Newsletter Date 2016-12-01
The 5Ms: Meetings, Minutes, Motions, Majority and Manners
Keeping the community informed about library meetings is an important requirement. To follow the open meetings law, all libraries need to keep the 5Ms in mind.
Meetings-Regular Board meetings should be scheduled on the same day of the same week each month. This is the reason the law asks the Board to advertise and make public the dates and times the Board will be meeting. If, for some reason, you have a special meeting, remember to advertise it, as well. The easier you make it for your community to find the location and time of your meetings, the less likely they are to get lost and infer that the Board has something to hide.
Minutes-Take clear and consistent minutes. They are the official record of the Board meetings. (Handbook for Library Trustee of New York State, p. 28). It is a way to make sure that the library’s business is transparent to community members who fund their libraries. Minutes should be taken at every Board meeting and made available to the public within two weeks of the meeting.
Motions-Motions are a formal proposal put to the Board for their consideration. Financial motions are the most crucial because the Board has a fiduciary responsibility. Motions are Board decisions made on behalf of your community and towards the sustainability of your library. Don’t make a light of them.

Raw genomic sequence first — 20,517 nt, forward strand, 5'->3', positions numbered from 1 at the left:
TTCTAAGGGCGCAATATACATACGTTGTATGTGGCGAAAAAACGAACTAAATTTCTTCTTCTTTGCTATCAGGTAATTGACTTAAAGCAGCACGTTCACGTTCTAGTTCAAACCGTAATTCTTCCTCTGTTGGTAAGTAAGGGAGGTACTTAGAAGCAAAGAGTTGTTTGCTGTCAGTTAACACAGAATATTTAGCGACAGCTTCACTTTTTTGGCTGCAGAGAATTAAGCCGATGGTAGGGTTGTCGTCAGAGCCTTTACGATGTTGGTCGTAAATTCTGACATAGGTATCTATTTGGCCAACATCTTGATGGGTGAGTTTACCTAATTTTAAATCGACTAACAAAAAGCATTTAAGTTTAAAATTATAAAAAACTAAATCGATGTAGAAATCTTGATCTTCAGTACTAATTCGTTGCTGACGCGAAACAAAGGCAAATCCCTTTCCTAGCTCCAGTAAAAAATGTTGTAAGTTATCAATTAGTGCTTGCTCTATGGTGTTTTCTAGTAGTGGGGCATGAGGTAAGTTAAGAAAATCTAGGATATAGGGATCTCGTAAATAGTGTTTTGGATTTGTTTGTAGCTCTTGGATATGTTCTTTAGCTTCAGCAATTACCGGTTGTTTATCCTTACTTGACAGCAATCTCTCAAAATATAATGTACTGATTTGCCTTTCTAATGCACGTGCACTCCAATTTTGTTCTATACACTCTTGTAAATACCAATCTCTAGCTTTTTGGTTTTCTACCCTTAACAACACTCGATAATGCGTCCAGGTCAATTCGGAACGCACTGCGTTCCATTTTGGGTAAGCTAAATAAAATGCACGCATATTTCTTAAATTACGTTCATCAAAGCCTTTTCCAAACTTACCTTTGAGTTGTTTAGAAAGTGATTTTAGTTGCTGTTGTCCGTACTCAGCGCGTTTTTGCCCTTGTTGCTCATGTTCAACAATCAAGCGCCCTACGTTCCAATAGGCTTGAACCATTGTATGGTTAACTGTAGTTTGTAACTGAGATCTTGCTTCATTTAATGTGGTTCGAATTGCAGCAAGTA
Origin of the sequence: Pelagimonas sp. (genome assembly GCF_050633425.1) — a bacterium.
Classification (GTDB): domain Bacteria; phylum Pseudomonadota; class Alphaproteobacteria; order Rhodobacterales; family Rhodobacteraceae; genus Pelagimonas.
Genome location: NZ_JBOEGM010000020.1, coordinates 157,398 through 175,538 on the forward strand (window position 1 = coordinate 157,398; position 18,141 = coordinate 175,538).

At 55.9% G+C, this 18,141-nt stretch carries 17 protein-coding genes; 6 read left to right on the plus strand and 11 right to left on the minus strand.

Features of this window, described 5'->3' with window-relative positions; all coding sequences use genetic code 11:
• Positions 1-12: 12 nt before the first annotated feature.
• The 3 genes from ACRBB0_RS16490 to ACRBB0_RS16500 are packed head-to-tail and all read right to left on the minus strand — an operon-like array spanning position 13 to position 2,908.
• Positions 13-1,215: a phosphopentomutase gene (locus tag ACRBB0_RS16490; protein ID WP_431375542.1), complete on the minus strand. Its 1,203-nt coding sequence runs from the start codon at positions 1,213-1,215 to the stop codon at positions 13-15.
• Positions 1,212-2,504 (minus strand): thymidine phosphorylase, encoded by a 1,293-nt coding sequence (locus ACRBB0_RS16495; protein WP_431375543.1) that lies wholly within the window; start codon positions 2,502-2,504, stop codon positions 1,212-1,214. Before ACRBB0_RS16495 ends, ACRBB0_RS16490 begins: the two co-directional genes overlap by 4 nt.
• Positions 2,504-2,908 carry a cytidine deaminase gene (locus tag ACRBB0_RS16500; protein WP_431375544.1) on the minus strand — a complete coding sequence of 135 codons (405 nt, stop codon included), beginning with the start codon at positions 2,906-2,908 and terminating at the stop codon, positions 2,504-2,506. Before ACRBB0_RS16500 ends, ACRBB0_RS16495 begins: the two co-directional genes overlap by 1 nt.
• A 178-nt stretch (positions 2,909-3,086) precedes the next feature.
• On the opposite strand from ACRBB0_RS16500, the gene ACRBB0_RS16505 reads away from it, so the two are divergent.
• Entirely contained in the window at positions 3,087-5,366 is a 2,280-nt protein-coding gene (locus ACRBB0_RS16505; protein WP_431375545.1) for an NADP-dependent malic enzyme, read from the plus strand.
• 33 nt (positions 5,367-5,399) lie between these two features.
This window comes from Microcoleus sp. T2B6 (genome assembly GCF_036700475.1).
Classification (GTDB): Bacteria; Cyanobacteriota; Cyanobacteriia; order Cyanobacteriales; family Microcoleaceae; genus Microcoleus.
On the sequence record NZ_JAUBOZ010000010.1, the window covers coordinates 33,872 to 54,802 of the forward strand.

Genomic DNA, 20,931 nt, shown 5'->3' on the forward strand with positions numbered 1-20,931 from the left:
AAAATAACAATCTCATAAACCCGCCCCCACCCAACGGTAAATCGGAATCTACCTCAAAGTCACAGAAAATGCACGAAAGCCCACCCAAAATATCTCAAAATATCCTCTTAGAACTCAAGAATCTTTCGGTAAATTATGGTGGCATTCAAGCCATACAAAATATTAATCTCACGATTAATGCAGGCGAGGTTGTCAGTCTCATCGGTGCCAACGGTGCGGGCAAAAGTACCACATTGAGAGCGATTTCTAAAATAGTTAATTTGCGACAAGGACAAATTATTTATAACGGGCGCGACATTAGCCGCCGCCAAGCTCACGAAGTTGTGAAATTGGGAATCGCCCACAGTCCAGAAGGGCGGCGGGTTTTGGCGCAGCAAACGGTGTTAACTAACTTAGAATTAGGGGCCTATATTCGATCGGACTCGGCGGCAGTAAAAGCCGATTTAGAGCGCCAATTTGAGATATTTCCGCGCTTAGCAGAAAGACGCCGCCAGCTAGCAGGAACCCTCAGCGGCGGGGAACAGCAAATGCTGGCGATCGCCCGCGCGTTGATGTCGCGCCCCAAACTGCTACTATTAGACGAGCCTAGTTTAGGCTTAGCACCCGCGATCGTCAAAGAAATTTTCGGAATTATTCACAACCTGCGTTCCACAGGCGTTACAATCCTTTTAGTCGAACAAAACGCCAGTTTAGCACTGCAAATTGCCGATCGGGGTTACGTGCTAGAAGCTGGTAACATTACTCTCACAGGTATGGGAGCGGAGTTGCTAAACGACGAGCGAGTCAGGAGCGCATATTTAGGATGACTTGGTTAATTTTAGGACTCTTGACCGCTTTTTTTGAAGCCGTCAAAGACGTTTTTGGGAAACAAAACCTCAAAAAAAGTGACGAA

Majority-According to the law, a quorum is a “majority of the whole number (of trustees regardless of vacancies).” For example, if your Board has eleven members, your quorum is six. Majority becomes key when passing motions. If you have a Board meeting with just the members that make up the quorum of your Board, then every motion at that meeting must pass with a unanimous affirmative vote. Otherwise, it is not valid. Understand that one “loud” voice does not represent the whole Board. It is just one person’s view. All Board members should express their thoughts about an issue so that all voices are heard. Once a Board decides, it is your duty as a trustee to rally around the decision made. Act as a unified body.
Manners-Board meetings are to be conducted in a respectful and professional manner. Time is valuable. As a trustee, you are responsible for the financial, physical, and sustainable future of your library. “Debating, discussing, and even disagreeing over an issue are an important part of policy development and decision making process.” (Handbook for Library Trustee of New York State, p. 22) However, a debate should be controlled and present both sides in an orderly manner. Loud, chaotic disagreements should not overshadow a meeting or be the image your library presents to the community.
For more information about the HATS initiative, please visit www.librarytrustees.org and read the Spring newsletter.